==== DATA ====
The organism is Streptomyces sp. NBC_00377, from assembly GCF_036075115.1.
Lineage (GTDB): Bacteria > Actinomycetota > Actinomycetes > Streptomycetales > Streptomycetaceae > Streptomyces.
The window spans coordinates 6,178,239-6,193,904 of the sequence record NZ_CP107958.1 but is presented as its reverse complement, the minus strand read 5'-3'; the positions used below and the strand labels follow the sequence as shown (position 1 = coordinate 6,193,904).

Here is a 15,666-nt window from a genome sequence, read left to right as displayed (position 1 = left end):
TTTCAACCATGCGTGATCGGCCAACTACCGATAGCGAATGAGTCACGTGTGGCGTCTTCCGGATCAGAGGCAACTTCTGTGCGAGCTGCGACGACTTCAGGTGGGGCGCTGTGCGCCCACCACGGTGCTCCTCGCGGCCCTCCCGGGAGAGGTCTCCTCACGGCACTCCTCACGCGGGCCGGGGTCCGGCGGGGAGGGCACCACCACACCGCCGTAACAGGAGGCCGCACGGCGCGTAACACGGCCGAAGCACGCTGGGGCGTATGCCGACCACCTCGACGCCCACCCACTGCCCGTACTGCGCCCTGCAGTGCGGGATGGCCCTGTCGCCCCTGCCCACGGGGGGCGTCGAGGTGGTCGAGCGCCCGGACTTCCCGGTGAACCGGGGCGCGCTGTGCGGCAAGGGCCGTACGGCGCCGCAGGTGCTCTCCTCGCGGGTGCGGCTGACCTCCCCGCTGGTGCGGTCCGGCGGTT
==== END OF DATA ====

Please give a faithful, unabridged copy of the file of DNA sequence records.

The organism is Streptomyces sp. NBC_00377, from assembly GCF_036075115.1.
Lineage (GTDB): Bacteria > Actinomycetota > Actinomycetes > Streptomycetales > Streptomycetaceae > Streptomyces.
The window spans coordinates 6,178,239-6,193,904 of the sequence record NZ_CP107958.1 but is presented as its reverse complement, the minus strand read 5'-3'; the positions used below and the strand labels follow the sequence as shown (position 1 = coordinate 6,193,904).

Here is a 15,666-nt window from a genome sequence, read left to right as displayed (position 1 = left end):
TTTCAACCATGCGTGATCGGCCAACTACCGATAGCGAATGAGTCACGTGTGGCGTCTTCCGGATCAGAGGCAACTTCTGTGCGAGCTGCGACGACTTCAGGTGGGGCGCTGTGCGCCCACCACGGTGCTCCTCGCGGCCCTCCCGGGAGAGGTCTCCTCACGGCACTCCTCACGCGGGCCGGGGTCCGGCGGGGAGGGCACCACCACACCGCCGTAACAGGAGGCCGCACGGCGCGTAACACGGCCGAAGCACGCTGGGGCGTATGCCGACCACCTCGACGCCCACCCACTGCCCGTACTGCGCCCTGCAGTGCGGGATGGCCCTGTCGCCCCTGCCCACGGGGGGCGTCGAGGTGGTCGAGCGCCCGGACTTCCCGGTGAACCGGGGCGCGCTGTGCGGCAAGGGCCGTACGGCGCCGCAGGTGCTCTCCTCGCGGGTGCGGCTGACCTCCCCGCTGGTGCGGTCCGGCGGTT